Curiosity is essential, as curious individuals are far better equipped to handle nuanced issues. Considering how fast technology is evolving and the amount of data that is generated in the process, this is quickly becoming one of the most desirable traits in an IT lead. Curious teams and leaders are ready to try out new solutions and innovate — potentially yielding huge payoffs for appropriate and strategic risks.
If an IT manager is going to think more like a business leader, there’s another crucial trait to adopt — decisiveness. In many cases, the worst possible solution to a problem is overthinking it — in the business world; this is so common there’s a name for it: analysis paralysis.
It’s been scientifically proven that an overabundance of information stifles creative processes. And avoiding the analysis paralysis that stems from that is essential to managing a productive and efficient team.
Perfection is not always necessary — sometimes, just meeting the specified criteria in a task is enough. When making decisions, prioritizing and eliminating extra options is great for keeping the main goals in mind. And all of this is necessary to allow IT leaders to act swiftly and stop second-guessing themselves.
Finally, the structure of your IT department is one of the most important things to get right if you want to ensure its contribution to overall business goals. When poorly set up, a lackluster IT department won’t just contribute to a lesser degree — it will become an active hindrance.
However, a well-put-together IT department will provide a sizable competitive advantage in any line of business. And that’s why your IT department structure should be in line with the size and scope of your business.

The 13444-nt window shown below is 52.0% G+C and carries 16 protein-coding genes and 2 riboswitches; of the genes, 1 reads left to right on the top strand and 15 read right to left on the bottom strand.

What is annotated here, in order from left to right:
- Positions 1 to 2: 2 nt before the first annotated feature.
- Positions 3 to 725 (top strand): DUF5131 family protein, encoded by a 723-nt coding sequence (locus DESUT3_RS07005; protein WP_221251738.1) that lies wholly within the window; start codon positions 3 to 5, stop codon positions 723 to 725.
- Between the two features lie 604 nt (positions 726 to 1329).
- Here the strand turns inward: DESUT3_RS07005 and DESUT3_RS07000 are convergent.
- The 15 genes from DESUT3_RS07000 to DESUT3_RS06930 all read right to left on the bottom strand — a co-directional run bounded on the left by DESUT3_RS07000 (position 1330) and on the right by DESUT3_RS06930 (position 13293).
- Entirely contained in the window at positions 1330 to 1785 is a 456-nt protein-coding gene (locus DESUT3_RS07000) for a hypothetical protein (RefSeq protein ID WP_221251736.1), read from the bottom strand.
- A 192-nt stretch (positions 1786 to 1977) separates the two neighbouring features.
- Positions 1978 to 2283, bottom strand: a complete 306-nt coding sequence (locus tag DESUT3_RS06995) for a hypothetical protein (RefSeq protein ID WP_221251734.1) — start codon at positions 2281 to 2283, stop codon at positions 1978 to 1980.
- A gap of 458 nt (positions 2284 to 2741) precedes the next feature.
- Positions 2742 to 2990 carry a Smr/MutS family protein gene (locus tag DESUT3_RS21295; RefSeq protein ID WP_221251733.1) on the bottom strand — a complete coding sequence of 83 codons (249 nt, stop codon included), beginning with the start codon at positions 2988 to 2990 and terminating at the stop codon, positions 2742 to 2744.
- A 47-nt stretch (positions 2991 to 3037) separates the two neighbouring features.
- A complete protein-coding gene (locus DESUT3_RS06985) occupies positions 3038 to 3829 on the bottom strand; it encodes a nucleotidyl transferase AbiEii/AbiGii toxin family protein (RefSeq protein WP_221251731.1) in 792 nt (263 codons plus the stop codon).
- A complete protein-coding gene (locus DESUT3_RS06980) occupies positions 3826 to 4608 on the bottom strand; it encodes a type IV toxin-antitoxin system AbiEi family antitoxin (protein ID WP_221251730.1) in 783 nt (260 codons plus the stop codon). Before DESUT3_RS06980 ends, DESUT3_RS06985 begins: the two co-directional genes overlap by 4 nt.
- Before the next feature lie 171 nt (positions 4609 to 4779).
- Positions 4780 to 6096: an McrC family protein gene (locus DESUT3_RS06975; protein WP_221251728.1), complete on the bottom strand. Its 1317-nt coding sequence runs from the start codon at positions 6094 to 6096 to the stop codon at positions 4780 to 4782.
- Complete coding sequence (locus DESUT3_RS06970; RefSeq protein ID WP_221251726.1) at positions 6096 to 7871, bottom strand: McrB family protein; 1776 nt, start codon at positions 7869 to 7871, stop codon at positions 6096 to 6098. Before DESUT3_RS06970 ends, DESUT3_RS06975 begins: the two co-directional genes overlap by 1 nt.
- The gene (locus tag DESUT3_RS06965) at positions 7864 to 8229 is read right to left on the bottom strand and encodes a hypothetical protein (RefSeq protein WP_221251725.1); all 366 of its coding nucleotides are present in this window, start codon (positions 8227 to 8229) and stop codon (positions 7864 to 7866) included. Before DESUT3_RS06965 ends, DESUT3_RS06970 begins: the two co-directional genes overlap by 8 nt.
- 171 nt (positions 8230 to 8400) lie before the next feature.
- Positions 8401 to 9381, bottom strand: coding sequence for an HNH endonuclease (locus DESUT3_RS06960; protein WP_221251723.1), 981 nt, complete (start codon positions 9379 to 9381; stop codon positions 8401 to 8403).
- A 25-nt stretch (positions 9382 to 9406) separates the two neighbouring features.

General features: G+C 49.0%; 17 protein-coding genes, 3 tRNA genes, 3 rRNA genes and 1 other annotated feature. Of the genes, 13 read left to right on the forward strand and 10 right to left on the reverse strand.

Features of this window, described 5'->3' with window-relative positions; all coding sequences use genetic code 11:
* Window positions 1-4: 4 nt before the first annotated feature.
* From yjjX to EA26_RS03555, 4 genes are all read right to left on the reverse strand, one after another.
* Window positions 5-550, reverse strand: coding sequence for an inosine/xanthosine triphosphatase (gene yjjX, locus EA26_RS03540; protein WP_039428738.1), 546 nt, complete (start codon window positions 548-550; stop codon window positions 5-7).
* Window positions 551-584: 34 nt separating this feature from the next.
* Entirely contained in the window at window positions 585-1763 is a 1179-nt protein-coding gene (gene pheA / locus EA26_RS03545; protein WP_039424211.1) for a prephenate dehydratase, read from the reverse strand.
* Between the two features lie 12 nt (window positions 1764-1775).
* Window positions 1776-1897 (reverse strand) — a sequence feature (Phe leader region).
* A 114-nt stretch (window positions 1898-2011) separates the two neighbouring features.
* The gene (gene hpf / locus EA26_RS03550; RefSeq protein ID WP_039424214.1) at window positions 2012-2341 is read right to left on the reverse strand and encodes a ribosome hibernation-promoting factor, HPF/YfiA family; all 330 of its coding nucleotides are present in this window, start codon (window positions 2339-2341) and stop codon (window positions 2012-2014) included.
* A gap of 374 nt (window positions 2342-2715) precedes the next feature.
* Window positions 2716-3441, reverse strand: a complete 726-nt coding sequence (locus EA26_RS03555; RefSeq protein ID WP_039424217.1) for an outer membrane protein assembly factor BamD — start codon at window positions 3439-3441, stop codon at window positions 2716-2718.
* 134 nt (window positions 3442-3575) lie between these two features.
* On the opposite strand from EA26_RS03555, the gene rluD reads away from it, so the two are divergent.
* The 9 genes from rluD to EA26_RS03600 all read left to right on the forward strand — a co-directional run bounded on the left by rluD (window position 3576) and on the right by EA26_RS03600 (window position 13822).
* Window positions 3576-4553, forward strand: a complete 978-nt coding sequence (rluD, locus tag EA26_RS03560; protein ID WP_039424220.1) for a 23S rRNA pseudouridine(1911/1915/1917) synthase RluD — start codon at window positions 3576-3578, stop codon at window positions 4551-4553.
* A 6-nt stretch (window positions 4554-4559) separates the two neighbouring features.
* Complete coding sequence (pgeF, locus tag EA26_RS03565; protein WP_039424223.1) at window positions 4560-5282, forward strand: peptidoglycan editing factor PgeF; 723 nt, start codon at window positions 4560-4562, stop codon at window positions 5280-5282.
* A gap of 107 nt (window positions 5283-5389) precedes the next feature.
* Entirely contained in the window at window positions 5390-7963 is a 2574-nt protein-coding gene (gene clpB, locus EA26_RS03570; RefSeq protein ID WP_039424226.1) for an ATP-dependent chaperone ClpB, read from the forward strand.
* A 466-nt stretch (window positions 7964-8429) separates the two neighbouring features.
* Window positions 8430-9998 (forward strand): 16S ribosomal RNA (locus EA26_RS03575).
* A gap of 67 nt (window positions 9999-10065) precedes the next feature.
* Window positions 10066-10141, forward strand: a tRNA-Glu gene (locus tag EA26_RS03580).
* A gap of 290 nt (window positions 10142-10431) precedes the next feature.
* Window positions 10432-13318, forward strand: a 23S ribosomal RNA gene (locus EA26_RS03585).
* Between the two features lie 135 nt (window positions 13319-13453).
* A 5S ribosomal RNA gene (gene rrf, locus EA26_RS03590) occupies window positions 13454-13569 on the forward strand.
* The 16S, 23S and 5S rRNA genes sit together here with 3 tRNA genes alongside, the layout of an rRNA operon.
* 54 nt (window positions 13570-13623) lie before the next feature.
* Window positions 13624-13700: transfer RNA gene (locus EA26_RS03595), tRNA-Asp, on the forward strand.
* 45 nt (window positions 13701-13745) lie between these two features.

IT departments in small businesses
If your company has fewer than 25 employees, it’s safe to categorize it as a small business. In such an organization, many employees perform multiple tasks and job roles — and the “IT department” is no exception here.
It’s not uncommon for small businesses to just focus on day-to-day IT needs, with those tasks being thrust upon the employee with the highest technical aptitude. If there aren’t enough resources or in-house knowledge to manage IT security and asset protection due to the company’s small size, it’s essential to outsource these functions to third-party providers instead of ignoring them. As we’ve mentioned above, small and medium-sized businesses have become the main targets for cybercriminals precisely due to their commonly subpar security.
IT departments in medium-sized businesses
When it comes to medium-sized companies, we’re largely looking at businesses with between 25 and 75 staff members. Here, there’s usually a dedicated IT department or at least an individual with an official IT title — though they usually also provide crucial support in the process of providing services to the end-customer.
In such a situation, IT staff are often presented with a dilemma of whether to deal with a dedicated IT issue (like security patches) or to solve a more pressing matter for a customer. Usually, they’ll have to go for the latter.
Understandably, the customer takes precedence — but that puts the IT staff member in a reactive position that’s not good for the company in the long run. Companies of this size can also benefit from external help or restructuring that leaves customer issues to a dedicated department.
IT departments in larger businesses
As a company grows, its needs grow as well. And this usually means a larger reliance on IT — requiring a dedicated department. In bigger organizations, the IT department is one of the most important cogs in the overall machine — keeping the company agile, productive, secure, and operational.
When higher-up executives have a broad idea, the IT department will likely have a huge hand to play in its ground-level execution. At the same time, they need to be innovative and competitive when it comes to the technologies they use — especially compared to other companies in the same niche.
With companies at this level, the main challenge for the IT department is juggling the day-to-day operational needs of the business with the long-term strategic improvements that have to be made, as well as security issues.
In such a situation, it becomes more important than ever to have the IT department managed as a small business unto itself — lean, productive, accountable, and profitable. And even if there’s no immediate pressure from higher-ups, the task of transforming the IT department into one that fits this description always falls on the department heads.
Considering this, we hope our advice on managing your department from a more business-minded standpoint will prove useful in the endeavor.